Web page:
Saturday, July 26, 2008

Study on Bank Site Security Design Flaws

This blog concerns our recent paper on prevalence user-visible design flaws at financial web sites that will be presented at the Symposium on Usable Security and Privacy on July 25th, 2008 in Pittsburgh. Here are the key links:







3 comments:

Jonathan K. Cohen said...

I realize that liability issues, among others, preclude your associating particular banks with particular security problems. However, most users do not have access to the kind of static analysis tools that you have, and they probably can't build them, either. Asking users to do an in-depth security assessment of their own banking web pages is unrealistic. Bring up these problems with the banks; if they do not take corrective action, publicize the list. It's the banks' responsibility to assure security, and in their own best interests to stem losses from malicious parties.

Lichiou said...

I have just come across your study today and surprised by the similar approach we have taken. I had done a very similar study between November last year and January this year after the deadline set by the FFIEC online banking guidelines. In addition to web site contents, I also examined the digital certificates on the bank sites. I have observed very similar patterns as you did but the banks are now using more and more so called "two-factor authentication" on the login page. The various "two-factor authentication" methods are just as confusing as the site information they have provided, which create another layer of problem for usability.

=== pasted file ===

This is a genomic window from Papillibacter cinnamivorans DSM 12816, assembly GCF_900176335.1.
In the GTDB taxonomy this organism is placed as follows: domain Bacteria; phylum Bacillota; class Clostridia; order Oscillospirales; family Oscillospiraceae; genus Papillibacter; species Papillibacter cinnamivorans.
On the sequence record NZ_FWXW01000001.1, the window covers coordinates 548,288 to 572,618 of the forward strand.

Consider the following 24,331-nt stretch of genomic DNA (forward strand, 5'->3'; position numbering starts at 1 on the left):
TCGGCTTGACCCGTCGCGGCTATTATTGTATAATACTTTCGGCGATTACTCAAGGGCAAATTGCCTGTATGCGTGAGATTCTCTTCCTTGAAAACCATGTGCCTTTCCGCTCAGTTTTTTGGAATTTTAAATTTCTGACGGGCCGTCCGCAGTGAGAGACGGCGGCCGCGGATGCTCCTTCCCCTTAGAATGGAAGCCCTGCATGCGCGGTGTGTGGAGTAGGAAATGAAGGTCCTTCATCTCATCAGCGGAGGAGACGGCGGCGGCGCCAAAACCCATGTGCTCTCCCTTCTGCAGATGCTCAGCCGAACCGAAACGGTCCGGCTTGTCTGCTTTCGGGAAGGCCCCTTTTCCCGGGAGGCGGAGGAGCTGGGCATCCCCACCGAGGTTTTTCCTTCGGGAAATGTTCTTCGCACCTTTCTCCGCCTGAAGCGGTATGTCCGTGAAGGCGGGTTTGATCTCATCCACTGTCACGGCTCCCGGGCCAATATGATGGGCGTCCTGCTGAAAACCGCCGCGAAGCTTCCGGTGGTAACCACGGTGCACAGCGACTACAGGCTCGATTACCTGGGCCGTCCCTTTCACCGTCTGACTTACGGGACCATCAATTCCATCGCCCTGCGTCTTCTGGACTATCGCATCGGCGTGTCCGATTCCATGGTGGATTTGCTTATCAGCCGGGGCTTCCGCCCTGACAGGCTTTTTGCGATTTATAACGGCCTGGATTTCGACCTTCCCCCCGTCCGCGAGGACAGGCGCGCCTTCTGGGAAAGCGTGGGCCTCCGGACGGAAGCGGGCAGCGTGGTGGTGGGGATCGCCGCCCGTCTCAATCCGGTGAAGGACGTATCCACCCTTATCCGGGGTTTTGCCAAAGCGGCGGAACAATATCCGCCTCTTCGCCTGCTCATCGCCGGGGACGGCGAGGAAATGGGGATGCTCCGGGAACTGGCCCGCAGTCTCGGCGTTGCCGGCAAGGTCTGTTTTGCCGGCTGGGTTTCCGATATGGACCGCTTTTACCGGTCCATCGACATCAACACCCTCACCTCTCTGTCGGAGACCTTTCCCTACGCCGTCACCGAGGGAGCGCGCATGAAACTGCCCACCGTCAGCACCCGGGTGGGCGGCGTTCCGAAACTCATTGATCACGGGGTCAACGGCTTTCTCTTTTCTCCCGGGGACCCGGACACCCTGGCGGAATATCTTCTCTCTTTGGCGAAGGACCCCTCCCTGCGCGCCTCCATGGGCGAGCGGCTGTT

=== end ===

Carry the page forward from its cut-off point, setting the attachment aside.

My paper is currently under review in a conference and I will be happy to send you a copy by emails if you are interested.

prakash said...

Lichiou, I would very much like to get a copy of your study.

Some emails I have received have raised concerns about the authentication processes at web sites. Perhaps your study can help shine light on that problem. We did not look at authentication process in our study, but I do have concerns there in terms of whether they are adequate.

I was just talking to a person from Europe. In his country, everyone is issued a hard token (smartcard). The government (or Fed-equivalent) has created the infrastructure so that any bank can leverage a common infrastructure for authenticating customers. The result is that customers have to only carry one smartcard, irrespective of the number of accounts they have. Both a smartcard and a PIN is required for serious transactions.

But it is not clear if there are privacy implications of this and whether there is an entity in the U.S. that can do something like this.

I think it would be interesting to look at different solutions that are being used in various countries.